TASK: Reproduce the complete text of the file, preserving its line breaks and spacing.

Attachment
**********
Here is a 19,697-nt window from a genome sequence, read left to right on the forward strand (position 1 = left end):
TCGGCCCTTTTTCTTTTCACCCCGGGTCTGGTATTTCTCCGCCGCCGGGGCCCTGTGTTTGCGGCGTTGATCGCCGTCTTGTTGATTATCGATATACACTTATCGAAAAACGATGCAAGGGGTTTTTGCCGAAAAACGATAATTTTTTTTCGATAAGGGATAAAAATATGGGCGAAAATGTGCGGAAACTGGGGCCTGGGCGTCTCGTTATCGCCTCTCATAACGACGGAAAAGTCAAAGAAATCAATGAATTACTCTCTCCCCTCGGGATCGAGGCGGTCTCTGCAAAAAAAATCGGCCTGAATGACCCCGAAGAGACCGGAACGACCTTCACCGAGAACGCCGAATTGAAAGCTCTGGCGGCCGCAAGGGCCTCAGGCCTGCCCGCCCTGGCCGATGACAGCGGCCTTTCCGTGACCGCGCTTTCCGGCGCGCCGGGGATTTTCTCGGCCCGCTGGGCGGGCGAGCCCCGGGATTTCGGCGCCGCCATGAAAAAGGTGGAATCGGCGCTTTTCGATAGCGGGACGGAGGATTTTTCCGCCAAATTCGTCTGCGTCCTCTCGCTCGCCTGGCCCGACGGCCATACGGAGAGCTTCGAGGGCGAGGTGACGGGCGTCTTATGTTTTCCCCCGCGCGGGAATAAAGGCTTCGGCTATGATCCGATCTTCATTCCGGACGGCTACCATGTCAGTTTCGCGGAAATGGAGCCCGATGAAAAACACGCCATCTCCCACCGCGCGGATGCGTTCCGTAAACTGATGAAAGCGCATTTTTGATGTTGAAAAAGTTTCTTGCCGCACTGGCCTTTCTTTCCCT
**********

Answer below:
Here is a 19,697-nt window from a genome sequence, read left to right on the forward strand (position 1 = left end):
TCGGCCCTTTTTCTTTTCACCCCGGGTCTGGTATTTCTCCGCCGCCGGGGCCCTGTGTTTGCGGCGTTGATCGCCGTCTTGTTGATTATCGATATACACTTATCGAAAAACGATGCAAGGGGTTTTTGCCGAAAAACGATAATTTTTTTTCGATAAGGGATAAAAATATGGGCGAAAATGTGCGGAAACTGGGGCCTGGGCGTCTCGTTATCGCCTCTCATAACGACGGAAAAGTCAAAGAAATCAATGAATTACTCTCTCCCCTCGGGATCGAGGCGGTCTCTGCAAAAAAAATCGGCCTGAATGACCCCGAAGAGACCGGAACGACCTTCACCGAGAACGCCGAATTGAAAGCTCTGGCGGCCGCAAGGGCCTCAGGCCTGCCCGCCCTGGCCGATGACAGCGGCCTTTCCGTGACCGCGCTTTCCGGCGCGCCGGGGATTTTCTCGGCCCGCTGGGCGGGCGAGCCCCGGGATTTCGGCGCCGCCATGAAAAAGGTGGAATCGGCGCTTTTCGATAGCGGGACGGAGGATTTTTCCGCCAAATTCGTCTGCGTCCTCTCGCTCGCCTGGCCCGACGGCCATACGGAGAGCTTCGAGGGCGAGGTGACGGGCGTCTTATGTTTTCCCCCGCGCGGGAATAAAGGCTTCGGCTATGATCCGATCTTCATTCCGGACGGCTACCATGTCAGTTTCGCGGAAATGGAGCCCGATGAAAAACACGCCATCTCCCACCGCGCGGATGCGTTCCGTAAACTGATGAAAGCGCATTTTTGATGTTGAAAAAGTTTCTTGCCGCACTGGCCTTTCTTTCCCT